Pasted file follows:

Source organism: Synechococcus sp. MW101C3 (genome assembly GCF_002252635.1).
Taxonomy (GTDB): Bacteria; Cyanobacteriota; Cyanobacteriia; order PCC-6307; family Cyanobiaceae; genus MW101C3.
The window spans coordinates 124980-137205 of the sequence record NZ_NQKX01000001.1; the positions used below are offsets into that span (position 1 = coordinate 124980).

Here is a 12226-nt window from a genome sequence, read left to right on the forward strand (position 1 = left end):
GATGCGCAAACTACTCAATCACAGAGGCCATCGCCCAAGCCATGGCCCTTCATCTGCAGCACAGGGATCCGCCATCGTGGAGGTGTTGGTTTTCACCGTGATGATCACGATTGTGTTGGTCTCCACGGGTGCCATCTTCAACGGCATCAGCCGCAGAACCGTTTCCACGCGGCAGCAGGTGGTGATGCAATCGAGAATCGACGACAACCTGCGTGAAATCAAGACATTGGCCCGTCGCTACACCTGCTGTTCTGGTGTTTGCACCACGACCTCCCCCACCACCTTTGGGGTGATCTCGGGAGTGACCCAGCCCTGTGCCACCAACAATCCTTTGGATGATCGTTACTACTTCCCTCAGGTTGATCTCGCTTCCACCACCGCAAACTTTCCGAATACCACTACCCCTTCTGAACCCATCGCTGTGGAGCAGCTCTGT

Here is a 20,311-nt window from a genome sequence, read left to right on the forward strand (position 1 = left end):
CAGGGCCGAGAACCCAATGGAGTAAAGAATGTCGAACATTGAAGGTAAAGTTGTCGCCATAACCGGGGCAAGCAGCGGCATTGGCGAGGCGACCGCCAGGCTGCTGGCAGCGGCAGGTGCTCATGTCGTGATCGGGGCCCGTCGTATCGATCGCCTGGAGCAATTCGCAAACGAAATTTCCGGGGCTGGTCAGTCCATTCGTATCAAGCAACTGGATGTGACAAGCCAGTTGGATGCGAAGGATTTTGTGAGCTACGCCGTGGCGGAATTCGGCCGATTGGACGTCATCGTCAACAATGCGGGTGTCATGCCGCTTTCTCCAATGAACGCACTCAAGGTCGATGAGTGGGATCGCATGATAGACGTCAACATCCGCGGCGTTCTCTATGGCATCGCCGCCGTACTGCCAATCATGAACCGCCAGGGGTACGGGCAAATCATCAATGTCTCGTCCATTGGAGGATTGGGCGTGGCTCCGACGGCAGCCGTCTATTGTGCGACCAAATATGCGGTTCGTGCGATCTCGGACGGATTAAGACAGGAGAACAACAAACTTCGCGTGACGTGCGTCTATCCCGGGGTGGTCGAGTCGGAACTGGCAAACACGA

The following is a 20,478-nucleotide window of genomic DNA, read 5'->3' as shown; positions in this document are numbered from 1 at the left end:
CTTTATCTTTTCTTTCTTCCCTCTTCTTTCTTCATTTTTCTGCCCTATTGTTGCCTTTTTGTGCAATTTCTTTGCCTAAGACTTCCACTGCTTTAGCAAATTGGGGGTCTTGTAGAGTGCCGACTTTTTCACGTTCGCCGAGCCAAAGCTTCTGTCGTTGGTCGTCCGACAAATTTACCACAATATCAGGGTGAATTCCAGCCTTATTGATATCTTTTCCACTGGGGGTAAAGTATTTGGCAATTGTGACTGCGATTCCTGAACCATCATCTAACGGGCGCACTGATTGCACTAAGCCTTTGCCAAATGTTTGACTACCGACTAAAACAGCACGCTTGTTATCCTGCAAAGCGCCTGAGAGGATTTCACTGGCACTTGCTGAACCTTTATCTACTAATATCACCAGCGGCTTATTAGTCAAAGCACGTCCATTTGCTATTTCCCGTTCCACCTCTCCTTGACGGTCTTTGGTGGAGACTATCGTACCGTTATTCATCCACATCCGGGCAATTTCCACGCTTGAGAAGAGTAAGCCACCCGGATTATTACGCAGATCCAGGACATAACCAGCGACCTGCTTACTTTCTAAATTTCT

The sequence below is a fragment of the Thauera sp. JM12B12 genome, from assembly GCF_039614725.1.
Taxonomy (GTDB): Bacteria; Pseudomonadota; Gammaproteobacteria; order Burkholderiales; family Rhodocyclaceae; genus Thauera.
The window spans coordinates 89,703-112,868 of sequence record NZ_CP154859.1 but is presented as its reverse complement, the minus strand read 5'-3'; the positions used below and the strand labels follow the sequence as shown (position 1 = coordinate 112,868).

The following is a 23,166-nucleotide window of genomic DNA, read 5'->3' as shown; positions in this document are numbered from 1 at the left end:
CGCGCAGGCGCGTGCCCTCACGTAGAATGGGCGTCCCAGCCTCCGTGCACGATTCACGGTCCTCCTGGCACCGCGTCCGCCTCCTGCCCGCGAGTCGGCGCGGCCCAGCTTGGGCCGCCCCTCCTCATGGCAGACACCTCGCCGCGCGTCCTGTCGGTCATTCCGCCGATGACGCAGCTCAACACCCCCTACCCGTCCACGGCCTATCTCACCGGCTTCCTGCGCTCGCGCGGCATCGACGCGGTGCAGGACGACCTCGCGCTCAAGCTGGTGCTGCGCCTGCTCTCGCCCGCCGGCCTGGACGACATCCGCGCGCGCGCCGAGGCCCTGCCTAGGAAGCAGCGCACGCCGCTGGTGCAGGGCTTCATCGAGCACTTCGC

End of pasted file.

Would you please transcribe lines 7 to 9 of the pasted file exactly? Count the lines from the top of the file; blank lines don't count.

CAGGGCCGAGAACCCAATGGAGTAAAGAATGTCGAACATTGAAGGTAAAGTTGTCGCCATAACCGGGGCAAGCAGCGGCATTGGCGAGGCGACCGCCAGGCTGCTGGCAGCGGCAGGTGCTCATGTCGTGATCGGGGCCCGTCGTATCGATCGCCTGGAGCAATTCGCAAACGAAATTTCCGGGGCTGGTCAGTCCATTCGTATCAAGCAACTGGATGTGACAAGCCAGTTGGATGCGAAGGATTTTGTGAGCTACGCCGTGGCGGAATTCGGCCGATTGGACGTCATCGTCAACAATGCGGGTGTCATGCCGCTTTCTCCAATGAACGCACTCAAGGTCGATGAGTGGGATCGCATGATAGACGTCAACATCCGCGGCGTTCTCTATGGCATCGCCGCCGTACTGCCAATCATGAACCGCCAGGGGTACGGGCAAATCATCAATGTCTCGTCCATTGGAGGATTGGGCGTGGCTCCGACGGCAGCCGTCTATTGTGCGACCAAATATGCGGTTCGTGCGATCTCGGACGGATTAAGACAGGAGAACAACAAACTTCGCGTGACGTGCGTCTATCCCGGGGTGGTCGAGTCGGAACTGGCAAACACGA

The following is a 20,478-nucleotide window of genomic DNA, read 5'->3' as shown; positions in this document are numbered from 1 at the left end:
CTTTATCTTTTCTTTCTTCCCTCTTCTTTCTTCATTTTTCTGCCCTATTGTTGCCTTTTTGTGCAATTTCTTTGCCTAAGACTTCCACTGCTTTAGCAAATTGGGGGTCTTGTAGAGTGCCGACTTTTTCACGTTCGCCGAGCCAAAGCTTCTGTCGTTGGTCGTCCGACAAATTTACCACAATATCAGGGTGAATTCCAGCCTTATTGATATCTTTTCCACTGGGGGTAAAGTATTTGGCAATTGTGACTGCGATTCCTGAACCATCATCTAACGGGCGCACTGATTGCACTAAGCCTTTGCCAAATGTTTGACTACCGACTAAAACAGCACGCTTGTTATCCTGCAAAGCGCCTGAGAGGATTTCACTGGCACTTGCTGAACCTTTATCTACTAATATCACCAGCGGCTTATTAGTCAAAGCACGTCCATTTGCTATTTCCCGTTCCACCTCTCCTTGACGGTCTTTGGTGGAGACTATCGTACCGTTATTCATCCACATCCGGGCAATTTCCACGCTTGAGAAGAGTAAGCCACCCGGATTATTACGCAGATCCAGGACATAACCAGCGACCTGCTTACTTTCTAAATTTCT